1. Get rid of the weed killer! It’s not your time yet.
It takes more than just spraying a product to weed control effectively. There is much more to do before you reach for the quick-fix bottles. Mowing your grass too short is one of the most common mistakes homeowners make regarding weeds. Mowing grass incorrectly can make it less healthy and more susceptible to weeds. The rule of thumb is to have your mower cut at between 2 1/2 and 3 inches high for most lawns. The best and easiest way to protect your yard against weeds is to increase your mowing height.
2. We can talk about your lawn.
There are thousands of plant species that vie for space and resources in our environment. Many of these plants are more competitive than grasses. It is impossible to eradicate all of them. There are millions to millions of seeds in the soil beneath your lawn that wait for the chance to germinate. It is your job to stop them from doing this.
3. Know Your Enemy.
It is important to understand your enemy. So, get to know your weeds.
“Weeds” can be used to describe any plant that grows in your lawn, other than the grass you choose. This includes invasive grasses, broadleaf plants, trees, and unwanted visitors. Some have an annual life cycle, while others are perennials. Some germinate in spring, while others in fall. This is crucial because there are instances in a life cycle when weed control products can be effective against a specific weed, while other times, they are useless. The first step in effective weed management is proper identification. Next, you need to understand the plant’s ecology to determine the best strategy for controlling it.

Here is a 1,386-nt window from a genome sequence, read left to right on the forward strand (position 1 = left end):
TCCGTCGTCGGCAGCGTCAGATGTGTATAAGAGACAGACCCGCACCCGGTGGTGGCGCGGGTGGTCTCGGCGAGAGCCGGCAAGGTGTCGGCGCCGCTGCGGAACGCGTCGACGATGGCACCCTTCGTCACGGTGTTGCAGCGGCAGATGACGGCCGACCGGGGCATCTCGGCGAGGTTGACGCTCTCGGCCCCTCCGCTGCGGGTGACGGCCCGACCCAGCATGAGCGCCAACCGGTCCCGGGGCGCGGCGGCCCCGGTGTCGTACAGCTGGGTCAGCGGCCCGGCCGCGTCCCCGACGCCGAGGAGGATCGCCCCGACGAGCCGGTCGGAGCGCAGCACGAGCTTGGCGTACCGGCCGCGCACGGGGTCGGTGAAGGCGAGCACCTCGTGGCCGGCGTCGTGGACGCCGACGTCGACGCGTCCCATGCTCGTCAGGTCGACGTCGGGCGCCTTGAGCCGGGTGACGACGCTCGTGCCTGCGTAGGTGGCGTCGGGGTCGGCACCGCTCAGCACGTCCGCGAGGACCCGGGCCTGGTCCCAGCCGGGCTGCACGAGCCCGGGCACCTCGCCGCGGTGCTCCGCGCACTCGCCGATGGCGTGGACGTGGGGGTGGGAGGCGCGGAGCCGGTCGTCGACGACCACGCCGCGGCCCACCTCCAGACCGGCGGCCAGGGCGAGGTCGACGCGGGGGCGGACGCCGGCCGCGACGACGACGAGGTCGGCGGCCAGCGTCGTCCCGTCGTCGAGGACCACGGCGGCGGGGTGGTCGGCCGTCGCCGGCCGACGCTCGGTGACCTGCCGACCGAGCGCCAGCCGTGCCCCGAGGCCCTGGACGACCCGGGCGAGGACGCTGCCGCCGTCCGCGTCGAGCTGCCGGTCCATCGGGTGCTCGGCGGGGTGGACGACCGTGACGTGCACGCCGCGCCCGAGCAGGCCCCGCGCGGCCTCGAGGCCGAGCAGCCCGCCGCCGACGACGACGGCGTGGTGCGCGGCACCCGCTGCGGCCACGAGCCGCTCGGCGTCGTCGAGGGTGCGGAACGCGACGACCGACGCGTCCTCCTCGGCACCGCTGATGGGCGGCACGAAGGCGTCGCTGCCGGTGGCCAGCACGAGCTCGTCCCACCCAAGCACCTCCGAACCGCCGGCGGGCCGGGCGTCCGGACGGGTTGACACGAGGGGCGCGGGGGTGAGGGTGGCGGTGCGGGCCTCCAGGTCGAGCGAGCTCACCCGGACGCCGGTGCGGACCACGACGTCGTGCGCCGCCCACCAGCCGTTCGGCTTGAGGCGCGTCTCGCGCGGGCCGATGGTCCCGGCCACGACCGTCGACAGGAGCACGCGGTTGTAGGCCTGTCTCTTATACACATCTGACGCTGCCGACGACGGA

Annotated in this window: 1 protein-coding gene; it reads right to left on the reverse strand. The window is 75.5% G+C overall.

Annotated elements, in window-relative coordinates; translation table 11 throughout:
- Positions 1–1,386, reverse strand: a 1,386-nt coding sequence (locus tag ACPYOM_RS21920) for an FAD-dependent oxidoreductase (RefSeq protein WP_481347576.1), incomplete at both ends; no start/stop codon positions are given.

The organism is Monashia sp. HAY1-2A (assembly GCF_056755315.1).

4. Pay attention. You can tell stories by smelling weeds.
Where there is an advantage, weeds thrive. Different weeds can thrive in different environments and help diagnose underlying issues in your lawn. Broadleaf Plantain, a common lawn weed, thrives in densely packed soils. This is unlike grasses. Broadleaf Plantain can be found on lawns. Your soil should be aerated. The grass will compete with Broadleaf Plantain once removed from the soil.
5. Think like a farmer when you are working on your lawn.
Many homeowners mistakenly think of lawn care as a commodity. It doesn’t matter if you paint your house a particular colour. A green lawn will not keep its colour and health if it isn’t maintained. Grasses, weeds, and other plants are dynamic and alive. They require care and attention.
Think of your lawn as a farmer tending his fields when you take care of it. While farmers spend a lot of time weeding, they also tend to their soil. While you cannot plough your lawn every spring, aerating can significantly improve the soil’s health. Core aeration involves removing soil plugs from your lawn. This allows water and air to penetrate the soil more easily and also reduces the soil’s bulk density. You can encourage grass health and help to discourage weeds naturally.
6. You can influence what grows or Mother Nature will.
It is important to consider what lies below weeds to control them. Are there any growing weeds, or is it just the weeds? It would be best if you planted fresh grass seed on your lawn. Mother Nature will fill your lawn with what is naturally growing around you if you don’t regularly. However, you might not like the selection she made.
7. Talk to a professional.
It is fascinating to learn more about weed science. The best ways to control a particular weed have changed over the years. Products and strategies for controlling them are constantly changing. Lawn care professionals are trained to assess their clients’ yards and recommend effective ways to grow lush green grass. A healthy lawn looks not only great but also provides many environmental benefits. A certified professional can assist you with weed control.